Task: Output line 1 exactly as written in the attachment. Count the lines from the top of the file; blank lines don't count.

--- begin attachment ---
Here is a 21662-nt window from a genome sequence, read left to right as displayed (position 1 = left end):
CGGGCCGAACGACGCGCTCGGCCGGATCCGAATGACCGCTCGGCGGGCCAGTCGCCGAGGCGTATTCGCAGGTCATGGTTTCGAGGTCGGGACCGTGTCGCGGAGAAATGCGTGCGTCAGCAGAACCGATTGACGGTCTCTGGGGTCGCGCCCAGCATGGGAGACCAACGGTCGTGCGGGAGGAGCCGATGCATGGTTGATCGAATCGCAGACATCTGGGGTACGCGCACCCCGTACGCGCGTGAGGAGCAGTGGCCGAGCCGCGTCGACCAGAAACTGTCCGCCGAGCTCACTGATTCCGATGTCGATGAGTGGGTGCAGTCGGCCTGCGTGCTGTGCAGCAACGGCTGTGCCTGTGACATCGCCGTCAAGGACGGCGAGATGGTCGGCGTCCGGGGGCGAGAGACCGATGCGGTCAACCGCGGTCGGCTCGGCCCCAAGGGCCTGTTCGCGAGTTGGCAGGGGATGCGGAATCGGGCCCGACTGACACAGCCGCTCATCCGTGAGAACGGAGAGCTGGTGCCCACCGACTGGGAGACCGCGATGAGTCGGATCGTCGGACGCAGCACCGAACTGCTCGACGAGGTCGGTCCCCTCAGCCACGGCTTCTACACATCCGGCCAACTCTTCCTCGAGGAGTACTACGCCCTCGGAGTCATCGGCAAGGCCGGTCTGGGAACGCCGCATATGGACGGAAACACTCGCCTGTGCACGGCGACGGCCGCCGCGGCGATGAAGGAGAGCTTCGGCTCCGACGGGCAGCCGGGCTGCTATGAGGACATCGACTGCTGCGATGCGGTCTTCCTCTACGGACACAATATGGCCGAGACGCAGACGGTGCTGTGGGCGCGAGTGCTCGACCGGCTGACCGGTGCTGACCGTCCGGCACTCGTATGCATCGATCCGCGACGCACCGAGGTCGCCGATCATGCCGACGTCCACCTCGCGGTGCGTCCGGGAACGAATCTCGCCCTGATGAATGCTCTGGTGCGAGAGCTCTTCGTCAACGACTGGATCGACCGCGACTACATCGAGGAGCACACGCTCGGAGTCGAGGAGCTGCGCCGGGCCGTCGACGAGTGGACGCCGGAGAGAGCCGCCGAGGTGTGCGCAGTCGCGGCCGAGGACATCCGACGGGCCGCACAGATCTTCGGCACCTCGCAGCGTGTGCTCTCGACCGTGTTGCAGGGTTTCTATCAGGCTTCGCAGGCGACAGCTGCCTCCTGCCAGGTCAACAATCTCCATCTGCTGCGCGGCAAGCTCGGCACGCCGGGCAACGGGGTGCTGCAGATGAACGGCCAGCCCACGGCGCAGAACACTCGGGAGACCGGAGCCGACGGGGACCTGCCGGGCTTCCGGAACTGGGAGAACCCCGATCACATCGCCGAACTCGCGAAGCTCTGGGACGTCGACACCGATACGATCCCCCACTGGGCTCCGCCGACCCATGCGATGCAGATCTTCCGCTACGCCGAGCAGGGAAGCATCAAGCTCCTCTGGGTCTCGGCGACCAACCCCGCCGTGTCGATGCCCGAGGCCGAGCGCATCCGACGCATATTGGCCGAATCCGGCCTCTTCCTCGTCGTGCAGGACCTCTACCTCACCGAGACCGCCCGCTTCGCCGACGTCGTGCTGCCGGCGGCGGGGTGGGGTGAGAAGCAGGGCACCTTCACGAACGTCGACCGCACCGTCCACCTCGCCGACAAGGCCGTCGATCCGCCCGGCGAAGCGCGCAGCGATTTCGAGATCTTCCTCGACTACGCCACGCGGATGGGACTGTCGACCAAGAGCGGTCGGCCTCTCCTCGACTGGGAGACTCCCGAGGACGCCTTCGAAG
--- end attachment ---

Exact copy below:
Here is a 21662-nt window from a genome sequence, read left to right as displayed (position 1 = left end):